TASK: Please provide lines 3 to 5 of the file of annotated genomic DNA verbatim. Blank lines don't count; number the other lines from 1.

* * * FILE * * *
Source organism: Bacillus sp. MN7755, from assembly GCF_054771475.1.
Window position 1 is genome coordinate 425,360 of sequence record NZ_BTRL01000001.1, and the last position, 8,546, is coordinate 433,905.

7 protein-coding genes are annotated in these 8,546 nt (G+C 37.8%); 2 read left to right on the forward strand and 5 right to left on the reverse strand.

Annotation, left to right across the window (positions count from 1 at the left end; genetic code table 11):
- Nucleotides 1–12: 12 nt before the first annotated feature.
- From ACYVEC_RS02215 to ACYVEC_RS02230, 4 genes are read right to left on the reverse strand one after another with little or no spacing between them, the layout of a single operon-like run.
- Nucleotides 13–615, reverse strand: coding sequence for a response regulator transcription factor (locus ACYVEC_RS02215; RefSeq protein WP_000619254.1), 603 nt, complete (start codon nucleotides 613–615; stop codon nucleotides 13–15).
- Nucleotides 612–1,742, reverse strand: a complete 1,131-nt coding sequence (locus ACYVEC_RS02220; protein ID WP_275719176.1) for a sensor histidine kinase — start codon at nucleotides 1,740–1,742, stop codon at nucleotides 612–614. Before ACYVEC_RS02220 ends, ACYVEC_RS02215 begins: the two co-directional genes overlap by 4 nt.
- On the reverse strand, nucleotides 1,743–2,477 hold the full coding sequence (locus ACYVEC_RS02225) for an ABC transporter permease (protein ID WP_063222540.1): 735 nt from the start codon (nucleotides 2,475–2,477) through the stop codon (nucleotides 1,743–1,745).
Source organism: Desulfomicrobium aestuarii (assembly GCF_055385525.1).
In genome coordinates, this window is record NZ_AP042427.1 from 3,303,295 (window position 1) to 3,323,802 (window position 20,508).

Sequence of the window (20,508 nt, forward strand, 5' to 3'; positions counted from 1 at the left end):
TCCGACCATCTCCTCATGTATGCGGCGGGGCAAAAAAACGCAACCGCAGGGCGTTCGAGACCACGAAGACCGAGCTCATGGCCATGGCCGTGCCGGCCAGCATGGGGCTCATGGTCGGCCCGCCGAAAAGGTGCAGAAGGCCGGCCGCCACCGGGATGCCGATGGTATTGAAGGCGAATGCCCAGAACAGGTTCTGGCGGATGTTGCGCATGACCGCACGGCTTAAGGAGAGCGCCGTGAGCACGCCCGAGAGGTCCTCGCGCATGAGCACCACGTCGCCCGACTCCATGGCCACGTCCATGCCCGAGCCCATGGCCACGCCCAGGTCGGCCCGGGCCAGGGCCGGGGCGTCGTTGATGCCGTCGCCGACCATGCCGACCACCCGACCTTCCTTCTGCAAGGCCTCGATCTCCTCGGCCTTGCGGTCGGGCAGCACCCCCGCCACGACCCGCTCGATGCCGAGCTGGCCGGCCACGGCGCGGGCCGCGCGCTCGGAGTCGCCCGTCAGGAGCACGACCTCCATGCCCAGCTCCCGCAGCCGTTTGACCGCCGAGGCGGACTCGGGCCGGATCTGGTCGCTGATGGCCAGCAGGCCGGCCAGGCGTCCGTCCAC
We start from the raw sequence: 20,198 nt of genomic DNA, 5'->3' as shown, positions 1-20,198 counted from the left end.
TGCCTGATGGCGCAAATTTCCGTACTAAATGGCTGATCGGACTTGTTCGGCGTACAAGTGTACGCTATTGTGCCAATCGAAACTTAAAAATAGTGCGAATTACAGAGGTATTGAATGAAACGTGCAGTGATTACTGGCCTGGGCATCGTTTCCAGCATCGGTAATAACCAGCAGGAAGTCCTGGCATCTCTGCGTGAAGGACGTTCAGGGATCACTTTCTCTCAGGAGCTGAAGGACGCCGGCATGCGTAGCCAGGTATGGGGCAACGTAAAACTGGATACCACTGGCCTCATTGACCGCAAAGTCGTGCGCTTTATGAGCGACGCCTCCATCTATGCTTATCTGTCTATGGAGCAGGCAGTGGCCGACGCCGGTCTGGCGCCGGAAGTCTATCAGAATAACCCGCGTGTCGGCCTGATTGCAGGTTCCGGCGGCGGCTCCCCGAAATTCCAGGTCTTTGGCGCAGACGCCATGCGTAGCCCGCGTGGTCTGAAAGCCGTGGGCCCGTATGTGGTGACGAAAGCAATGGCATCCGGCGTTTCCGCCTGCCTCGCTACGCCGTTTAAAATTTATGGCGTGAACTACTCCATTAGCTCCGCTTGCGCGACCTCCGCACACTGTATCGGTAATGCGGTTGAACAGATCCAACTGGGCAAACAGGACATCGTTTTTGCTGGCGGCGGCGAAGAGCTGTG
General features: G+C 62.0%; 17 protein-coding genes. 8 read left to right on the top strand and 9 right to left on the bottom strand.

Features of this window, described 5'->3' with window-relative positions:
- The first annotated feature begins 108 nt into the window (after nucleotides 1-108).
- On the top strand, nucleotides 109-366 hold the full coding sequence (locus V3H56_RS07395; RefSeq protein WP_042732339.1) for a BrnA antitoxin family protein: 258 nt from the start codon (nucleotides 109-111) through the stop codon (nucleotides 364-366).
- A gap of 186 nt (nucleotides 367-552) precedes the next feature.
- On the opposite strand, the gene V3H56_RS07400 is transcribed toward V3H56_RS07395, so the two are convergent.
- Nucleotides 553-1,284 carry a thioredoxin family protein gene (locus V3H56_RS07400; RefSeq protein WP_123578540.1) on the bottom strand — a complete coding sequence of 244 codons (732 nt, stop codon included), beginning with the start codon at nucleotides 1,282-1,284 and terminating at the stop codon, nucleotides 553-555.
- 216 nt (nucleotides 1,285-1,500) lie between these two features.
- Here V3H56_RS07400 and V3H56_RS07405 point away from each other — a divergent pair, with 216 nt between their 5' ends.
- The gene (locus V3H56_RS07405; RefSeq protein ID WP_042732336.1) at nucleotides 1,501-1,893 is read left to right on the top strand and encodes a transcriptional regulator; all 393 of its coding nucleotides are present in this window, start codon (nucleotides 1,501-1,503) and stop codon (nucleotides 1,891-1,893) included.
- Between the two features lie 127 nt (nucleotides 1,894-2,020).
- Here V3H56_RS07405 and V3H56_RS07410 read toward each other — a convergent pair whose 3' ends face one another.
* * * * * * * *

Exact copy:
7 protein-coding genes are annotated in these 8,546 nt (G+C 37.8%); 2 read left to right on the forward strand and 5 right to left on the reverse strand.

Annotation, left to right across the window (positions count from 1 at the left end; genetic code table 11):
- Nucleotides 1–12: 12 nt before the first annotated feature.